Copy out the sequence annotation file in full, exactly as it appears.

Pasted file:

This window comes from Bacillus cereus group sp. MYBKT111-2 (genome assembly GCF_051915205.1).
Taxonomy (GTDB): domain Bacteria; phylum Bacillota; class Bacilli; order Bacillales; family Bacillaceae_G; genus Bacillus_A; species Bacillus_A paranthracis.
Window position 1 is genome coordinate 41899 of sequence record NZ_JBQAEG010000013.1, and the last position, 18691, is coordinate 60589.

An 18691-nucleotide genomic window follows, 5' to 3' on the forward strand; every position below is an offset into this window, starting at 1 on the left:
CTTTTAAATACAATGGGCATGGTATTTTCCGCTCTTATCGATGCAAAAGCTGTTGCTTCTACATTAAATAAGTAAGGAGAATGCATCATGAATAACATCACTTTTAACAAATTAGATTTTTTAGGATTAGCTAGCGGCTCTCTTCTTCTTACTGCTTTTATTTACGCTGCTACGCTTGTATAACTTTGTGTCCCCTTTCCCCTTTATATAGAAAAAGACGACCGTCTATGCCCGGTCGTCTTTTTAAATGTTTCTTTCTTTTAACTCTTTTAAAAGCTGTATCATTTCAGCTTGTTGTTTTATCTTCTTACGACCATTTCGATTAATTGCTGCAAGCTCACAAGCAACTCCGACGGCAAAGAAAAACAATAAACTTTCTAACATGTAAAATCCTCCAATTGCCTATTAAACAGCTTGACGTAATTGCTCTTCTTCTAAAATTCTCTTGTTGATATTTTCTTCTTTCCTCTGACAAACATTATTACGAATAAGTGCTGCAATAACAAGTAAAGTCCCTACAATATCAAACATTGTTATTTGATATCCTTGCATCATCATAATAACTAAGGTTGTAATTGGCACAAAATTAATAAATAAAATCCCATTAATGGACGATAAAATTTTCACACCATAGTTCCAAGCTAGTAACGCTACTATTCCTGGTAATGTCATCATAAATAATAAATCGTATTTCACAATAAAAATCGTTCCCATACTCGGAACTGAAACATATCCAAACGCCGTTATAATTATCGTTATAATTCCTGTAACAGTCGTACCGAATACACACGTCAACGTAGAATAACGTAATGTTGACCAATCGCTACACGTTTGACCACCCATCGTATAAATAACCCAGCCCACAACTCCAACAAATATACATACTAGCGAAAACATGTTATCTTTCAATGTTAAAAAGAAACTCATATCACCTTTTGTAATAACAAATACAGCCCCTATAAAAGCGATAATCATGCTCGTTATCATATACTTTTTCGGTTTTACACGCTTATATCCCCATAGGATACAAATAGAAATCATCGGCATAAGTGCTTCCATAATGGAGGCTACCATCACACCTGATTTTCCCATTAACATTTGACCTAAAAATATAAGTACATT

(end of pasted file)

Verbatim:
This window comes from Bacillus cereus group sp. MYBKT111-2 (genome assembly GCF_051915205.1).
Taxonomy (GTDB): domain Bacteria; phylum Bacillota; class Bacilli; order Bacillales; family Bacillaceae_G; genus Bacillus_A; species Bacillus_A paranthracis.
Window position 1 is genome coordinate 41899 of sequence record NZ_JBQAEG010000013.1, and the last position, 18691, is coordinate 60589.

An 18691-nucleotide genomic window follows, 5' to 3' on the forward strand; every position below is an offset into this window, starting at 1 on the left:
CTTTTAAATACAATGGGCATGGTATTTTCCGCTCTTATCGATGCAAAAGCTGTTGCTTCTACATTAAATAAGTAAGGAGAATGCATCATGAATAACATCACTTTTAACAAATTAGATTTTTTAGGATTAGCTAGCGGCTCTCTTCTTCTTACTGCTTTTATTTACGCTGCTACGCTTGTATAACTTTGTGTCCCCTTTCCCCTTTATATAGAAAAAGACGACCGTCTATGCCCGGTCGTCTTTTTAAATGTTTCTTTCTTTTAACTCTTTTAAAAGCTGTATCATTTCAGCTTGTTGTTTTATCTTCTTACGACCATTTCGATTAATTGCTGCAAGCTCACAAGCAACTCCGACGGCAAAGAAAAACAATAAACTTTCTAACATGTAAAATCCTCCAATTGCCTATTAAACAGCTTGACGTAATTGCTCTTCTTCTAAAATTCTCTTGTTGATATTTTCTTCTTTCCTCTGACAAACATTATTACGAATAAGTGCTGCAATAACAAGTAAAGTCCCTACAATATCAAACATTGTTATTTGATATCCTTGCATCATCATAATAACTAAGGTTGTAATTGGCACAAAATTAATAAATAAAATCCCATTAATGGACGATAAAATTTTCACACCATAGTTCCAAGCTAGTAACGCTACTATTCCTGGTAATGTCATCATAAATAATAAATCGTATTTCACAATAAAAATCGTTCCCATACTCGGAACTGAAACATATCCAAACGCCGTTATAATTATCGTTATAATTCCTGTAACAGTCGTACCGAATACACACGTCAACGTAGAATAACGTAATGTTGACCAATCGCTACACGTTTGACCACCCATCGTATAAATAACCCAGCCCACAACTCCAACAAATATACATACTAGCGAAAACATGTTATCTTTCAATGTTAAAAAGAAACTCATATCACCTTTTGTAATAACAAATACAGCCCCTATAAAAGCGATAATCATGCTCGTTATCATATACTTTTTCGGTTTTACACGCTTATATCCCCATAGGATACAAATAGAAATCATCGGCATAAGTGCTTCCATAATGGAGGCTACCATCACACCTGATTTTCCCATTAACATTTGACCTAAAAATATAAGTACATT